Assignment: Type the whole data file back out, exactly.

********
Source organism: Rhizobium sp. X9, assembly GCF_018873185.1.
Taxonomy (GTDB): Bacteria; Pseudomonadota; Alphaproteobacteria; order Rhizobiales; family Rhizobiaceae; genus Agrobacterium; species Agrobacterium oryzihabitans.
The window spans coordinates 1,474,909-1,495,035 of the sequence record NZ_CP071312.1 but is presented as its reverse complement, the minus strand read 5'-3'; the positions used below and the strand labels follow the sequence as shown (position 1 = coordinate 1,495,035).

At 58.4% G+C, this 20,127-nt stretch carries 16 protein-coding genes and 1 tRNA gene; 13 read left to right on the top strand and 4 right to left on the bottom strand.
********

Source organism: Rhizobium sp. X9, assembly GCF_018873185.1.
Taxonomy (GTDB): Bacteria; Pseudomonadota; Alphaproteobacteria; order Rhizobiales; family Rhizobiaceae; genus Agrobacterium; species Agrobacterium oryzihabitans.
The window spans coordinates 1,474,909-1,495,035 of the sequence record NZ_CP071312.1 but is presented as its reverse complement, the minus strand read 5'-3'; the positions used below and the strand labels follow the sequence as shown (position 1 = coordinate 1,495,035).

At 58.4% G+C, this 20,127-nt stretch carries 16 protein-coding genes and 1 tRNA gene; 13 read left to right on the top strand and 4 right to left on the bottom strand.